FDA Proposes Graphic New Warning Labels on Cigarette Packs

By EmilyM


Food and Drug Administration Photos


A little more effective than the empty words of warning from the Surgeon General right?

Some might call these new warning labels genius, others may seem them as offensive, but these are the realities of smoking. The F.D.A hopes images like these can inspire smokers to quit when they are forced to look their potential future in the face every time they reach for their pack.

The 36 images proposed as the new F.D.A warning labels were revealed this week and will soon be narrowed down to just 9. Some of the images, in addition to the ones seen above, include a mother holding a baby in a smokey room and a diseased lung.

Last year, the United States reached a new milestone in raising health concerns about smoking when it became the first country to mandate any sort of warning label on every pack. This label  is required on all cigarettes sold in the United States currently and states, “Surgeon General’s Warning: Smoking Causes Lung Cancer, Heart Disease, Emphysema, and May Complicate Pregnancy.” In a nation bombarded with fine print, words of warning are easily skimmed right over – these new images however…not so easy to ignore.

While the U.S. was the first to require mandatory warnings on cigarette packs, other countries have followed suit. While many view these new F.D.A.proposed images as too graphic, many European labels are considered to be far more disturbing with blacked teeth and other graphic images.

These new designs are now open to the public’s eyes and comments are welcomes.  It seems there is  likely to be  more than 40 million people ready to voice their opinion. Currently that is the amount of Americans who smoke and nearly 4,000 teens try their very first cigarette each and every day. When these 9 new designs become mandatory on each pack by the projected October 22, 2012 date, the campaigns effectiveness will be measured. Smokers generally know the consequences of smoking, however, being forced the look these warnings in the face each day will hopefully have an impact on some.

Teens especially may be turned off by these new warning labels, which would be one large success for the campaign. Most kids learn smoking is wrong. They hear it from their parents, their teachers, television ads and other positive adult influences, but many may not have given much thought to the long-term health effects. When you are a child or teen, it’s hard to ever picture getting older, but it happens before we know it. There are also children who have grown up with adults who smoke, many of which do this openly in front of them. Perhaps seeing the warnings will help them break the cycle and even encourage loved ones to quit.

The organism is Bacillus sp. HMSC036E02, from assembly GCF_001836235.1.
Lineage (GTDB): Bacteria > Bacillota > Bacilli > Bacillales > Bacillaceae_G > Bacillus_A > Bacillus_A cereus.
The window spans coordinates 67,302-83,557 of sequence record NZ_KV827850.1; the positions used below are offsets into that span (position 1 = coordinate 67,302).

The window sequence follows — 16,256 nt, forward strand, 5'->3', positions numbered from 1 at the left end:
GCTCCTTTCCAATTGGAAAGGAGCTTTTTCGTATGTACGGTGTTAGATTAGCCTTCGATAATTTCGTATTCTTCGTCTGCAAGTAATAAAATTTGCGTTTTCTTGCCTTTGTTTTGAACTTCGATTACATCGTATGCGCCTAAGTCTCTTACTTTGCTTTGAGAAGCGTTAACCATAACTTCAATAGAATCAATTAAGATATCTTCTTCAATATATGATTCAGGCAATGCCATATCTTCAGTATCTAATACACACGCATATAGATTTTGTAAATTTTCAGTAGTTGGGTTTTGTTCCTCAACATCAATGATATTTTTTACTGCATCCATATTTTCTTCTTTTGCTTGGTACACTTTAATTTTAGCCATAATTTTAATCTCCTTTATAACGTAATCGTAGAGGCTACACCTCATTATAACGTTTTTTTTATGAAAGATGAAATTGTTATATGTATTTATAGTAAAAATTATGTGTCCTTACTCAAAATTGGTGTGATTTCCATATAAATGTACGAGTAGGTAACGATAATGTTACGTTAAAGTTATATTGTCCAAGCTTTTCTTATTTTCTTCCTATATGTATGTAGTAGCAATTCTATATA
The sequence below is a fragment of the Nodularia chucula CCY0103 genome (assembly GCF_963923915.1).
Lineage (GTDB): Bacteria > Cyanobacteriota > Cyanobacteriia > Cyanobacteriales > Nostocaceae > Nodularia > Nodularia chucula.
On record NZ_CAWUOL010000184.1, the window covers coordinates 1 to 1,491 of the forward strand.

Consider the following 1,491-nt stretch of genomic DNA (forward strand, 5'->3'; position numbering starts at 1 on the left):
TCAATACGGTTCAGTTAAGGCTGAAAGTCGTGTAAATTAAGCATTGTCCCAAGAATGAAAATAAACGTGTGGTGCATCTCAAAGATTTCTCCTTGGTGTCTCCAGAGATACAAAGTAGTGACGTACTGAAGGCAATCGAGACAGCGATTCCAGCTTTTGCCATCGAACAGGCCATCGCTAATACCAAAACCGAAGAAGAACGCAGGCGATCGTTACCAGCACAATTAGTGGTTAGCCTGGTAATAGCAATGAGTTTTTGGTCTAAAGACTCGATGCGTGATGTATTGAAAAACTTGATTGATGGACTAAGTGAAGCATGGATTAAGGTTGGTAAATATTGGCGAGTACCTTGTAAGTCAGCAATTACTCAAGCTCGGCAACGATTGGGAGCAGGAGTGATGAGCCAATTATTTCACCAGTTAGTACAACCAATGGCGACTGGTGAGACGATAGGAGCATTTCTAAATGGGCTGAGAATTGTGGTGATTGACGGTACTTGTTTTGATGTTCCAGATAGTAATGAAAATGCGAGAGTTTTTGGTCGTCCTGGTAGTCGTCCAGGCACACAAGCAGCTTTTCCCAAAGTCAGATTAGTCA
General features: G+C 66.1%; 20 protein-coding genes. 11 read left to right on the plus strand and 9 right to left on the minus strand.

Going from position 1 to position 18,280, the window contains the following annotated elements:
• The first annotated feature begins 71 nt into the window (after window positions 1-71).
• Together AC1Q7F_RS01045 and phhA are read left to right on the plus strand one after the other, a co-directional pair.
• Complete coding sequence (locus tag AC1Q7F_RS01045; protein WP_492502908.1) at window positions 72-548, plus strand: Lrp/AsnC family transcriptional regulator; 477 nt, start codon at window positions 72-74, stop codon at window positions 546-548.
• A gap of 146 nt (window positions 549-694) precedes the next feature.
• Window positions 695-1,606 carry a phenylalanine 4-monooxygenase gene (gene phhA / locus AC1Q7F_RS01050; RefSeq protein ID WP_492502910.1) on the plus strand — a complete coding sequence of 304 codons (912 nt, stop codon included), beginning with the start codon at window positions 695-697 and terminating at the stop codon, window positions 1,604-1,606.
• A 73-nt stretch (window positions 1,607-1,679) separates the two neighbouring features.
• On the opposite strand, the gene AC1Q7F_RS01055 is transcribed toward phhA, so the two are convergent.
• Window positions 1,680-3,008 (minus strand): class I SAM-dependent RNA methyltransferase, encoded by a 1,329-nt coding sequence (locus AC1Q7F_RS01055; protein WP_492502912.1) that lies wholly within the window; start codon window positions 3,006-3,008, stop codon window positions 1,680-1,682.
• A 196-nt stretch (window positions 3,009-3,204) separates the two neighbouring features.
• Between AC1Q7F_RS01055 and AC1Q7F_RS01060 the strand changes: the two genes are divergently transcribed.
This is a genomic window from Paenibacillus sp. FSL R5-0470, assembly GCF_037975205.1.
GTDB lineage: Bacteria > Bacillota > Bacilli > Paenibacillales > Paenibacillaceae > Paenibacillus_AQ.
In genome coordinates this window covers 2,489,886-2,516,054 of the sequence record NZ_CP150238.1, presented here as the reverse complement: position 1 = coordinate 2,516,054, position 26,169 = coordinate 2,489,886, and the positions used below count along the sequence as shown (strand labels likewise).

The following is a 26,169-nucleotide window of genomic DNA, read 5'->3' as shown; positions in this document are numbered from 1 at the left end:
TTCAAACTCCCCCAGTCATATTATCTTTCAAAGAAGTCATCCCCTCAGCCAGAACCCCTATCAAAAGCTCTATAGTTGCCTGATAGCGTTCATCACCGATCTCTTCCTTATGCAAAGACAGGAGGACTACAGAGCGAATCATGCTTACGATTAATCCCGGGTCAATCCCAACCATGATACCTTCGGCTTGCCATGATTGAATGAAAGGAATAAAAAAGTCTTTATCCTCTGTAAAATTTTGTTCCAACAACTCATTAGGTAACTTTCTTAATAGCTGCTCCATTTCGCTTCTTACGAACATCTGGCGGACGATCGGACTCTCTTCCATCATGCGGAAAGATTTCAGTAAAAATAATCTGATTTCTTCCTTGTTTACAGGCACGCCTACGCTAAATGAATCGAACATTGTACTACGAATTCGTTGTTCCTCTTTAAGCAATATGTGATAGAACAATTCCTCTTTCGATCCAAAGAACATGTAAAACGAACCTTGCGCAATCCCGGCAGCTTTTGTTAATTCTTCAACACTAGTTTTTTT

From a marketing standpoint, this is just one more obstacle that has been thrown at cigarette producers. However, it’s not nearly the first.

There have been countless ads on television and in print over the years that have fully attacked the industry and exposed the dangers smoking presents. The new labels seem to be a merge of the old warning and the in-your-face anti-tobacco commercials that have been effectively running for years. Unfortunately tobacco companies are notorious for coming up with ways to persevere in spite of constant criticism. Have you ever noticed cigarette promotions that are run right after the New Year when resolutions to quit have recently been made? Companies try to lure back these loyal customers with “buy one, get one” packs and other promotional giveaways. Sneaky yet undoubtedly effective for those fighting off the difficulties of nicotine addiction and withdrawal.

It’s likely that cigarette companies will find some way to disguise these warnings with outer wrapping or other deceptive tricks. But will they be successful? It stands to reason that the F.D.A. has probably already taken this into account and may develop rules for derailing these types of  marketing tricks.

So what do you think about these new labels? With such graphic photos and warnings, perhaps some see this as almost a throw back the the novel 1984 when “Big Brother” dictates all and knows all. Others are likely to see this as a great step in the battle to make America smoke-free.

We would love to hear your thoughts on this new campaign! Share your comments here –